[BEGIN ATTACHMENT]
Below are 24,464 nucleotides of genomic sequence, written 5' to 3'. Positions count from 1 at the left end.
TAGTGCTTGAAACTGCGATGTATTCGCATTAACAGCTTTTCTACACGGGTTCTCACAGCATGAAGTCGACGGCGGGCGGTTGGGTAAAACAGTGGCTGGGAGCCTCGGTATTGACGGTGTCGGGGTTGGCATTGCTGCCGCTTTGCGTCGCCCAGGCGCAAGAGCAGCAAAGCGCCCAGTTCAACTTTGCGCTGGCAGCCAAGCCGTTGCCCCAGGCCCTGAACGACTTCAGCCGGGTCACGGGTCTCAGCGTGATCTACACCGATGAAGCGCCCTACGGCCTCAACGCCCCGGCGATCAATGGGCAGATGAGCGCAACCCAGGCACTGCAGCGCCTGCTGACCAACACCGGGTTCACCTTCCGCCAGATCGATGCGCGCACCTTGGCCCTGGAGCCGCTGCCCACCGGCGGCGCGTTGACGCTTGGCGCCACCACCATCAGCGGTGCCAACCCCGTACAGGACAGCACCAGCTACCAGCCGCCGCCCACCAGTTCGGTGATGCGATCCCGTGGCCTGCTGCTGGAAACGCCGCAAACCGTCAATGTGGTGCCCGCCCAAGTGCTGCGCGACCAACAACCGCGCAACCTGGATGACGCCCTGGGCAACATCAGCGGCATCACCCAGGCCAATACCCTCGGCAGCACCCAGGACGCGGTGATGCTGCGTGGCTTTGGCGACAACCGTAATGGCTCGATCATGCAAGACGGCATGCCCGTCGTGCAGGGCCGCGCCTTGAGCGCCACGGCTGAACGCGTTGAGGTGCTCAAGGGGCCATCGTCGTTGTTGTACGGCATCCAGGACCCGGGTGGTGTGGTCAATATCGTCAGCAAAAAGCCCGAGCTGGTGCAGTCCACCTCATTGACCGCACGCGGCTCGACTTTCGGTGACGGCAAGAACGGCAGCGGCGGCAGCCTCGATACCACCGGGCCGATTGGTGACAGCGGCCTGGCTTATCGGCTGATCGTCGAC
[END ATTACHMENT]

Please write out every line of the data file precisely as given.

Below are 24,464 nucleotides of genomic sequence, written 5' to 3'. Positions count from 1 at the left end.
TAGTGCTTGAAACTGCGATGTATTCGCATTAACAGCTTTTCTACACGGGTTCTCACAGCATGAAGTCGACGGCGGGCGGTTGGGTAAAACAGTGGCTGGGAGCCTCGGTATTGACGGTGTCGGGGTTGGCATTGCTGCCGCTTTGCGTCGCCCAGGCGCAAGAGCAGCAAAGCGCCCAGTTCAACTTTGCGCTGGCAGCCAAGCCGTTGCCCCAGGCCCTGAACGACTTCAGCCGGGTCACGGGTCTCAGCGTGATCTACACCGATGAAGCGCCCTACGGCCTCAACGCCCCGGCGATCAATGGGCAGATGAGCGCAACCCAGGCACTGCAGCGCCTGCTGACCAACACCGGGTTCACCTTCCGCCAGATCGATGCGCGCACCTTGGCCCTGGAGCCGCTGCCCACCGGCGGCGCGTTGACGCTTGGCGCCACCACCATCAGCGGTGCCAACCCCGTACAGGACAGCACCAGCTACCAGCCGCCGCCCACCAGTTCGGTGATGCGATCCCGTGGCCTGCTGCTGGAAACGCCGCAAACCGTCAATGTGGTGCCCGCCCAAGTGCTGCGCGACCAACAACCGCGCAACCTGGATGACGCCCTGGGCAACATCAGCGGCATCACCCAGGCCAATACCCTCGGCAGCACCCAGGACGCGGTGATGCTGCGTGGCTTTGGCGACAACCGTAATGGCTCGATCATGCAAGACGGCATGCCCGTCGTGCAGGGCCGCGCCTTGAGCGCCACGGCTGAACGCGTTGAGGTGCTCAAGGGGCCATCGTCGTTGTTGTACGGCATCCAGGACCCGGGTGGTGTGGTCAATATCGTCAGCAAAAAGCCCGAGCTGGTGCAGTCCACCTCATTGACCGCACGCGGCTCGACTTTCGGTGACGGCAAGAACGGCAGCGGCGGCAGCCTCGATACCACCGGGCCGATTGGTGACAGCGGCCTGGCTTATCGGCTGATCGTCGAC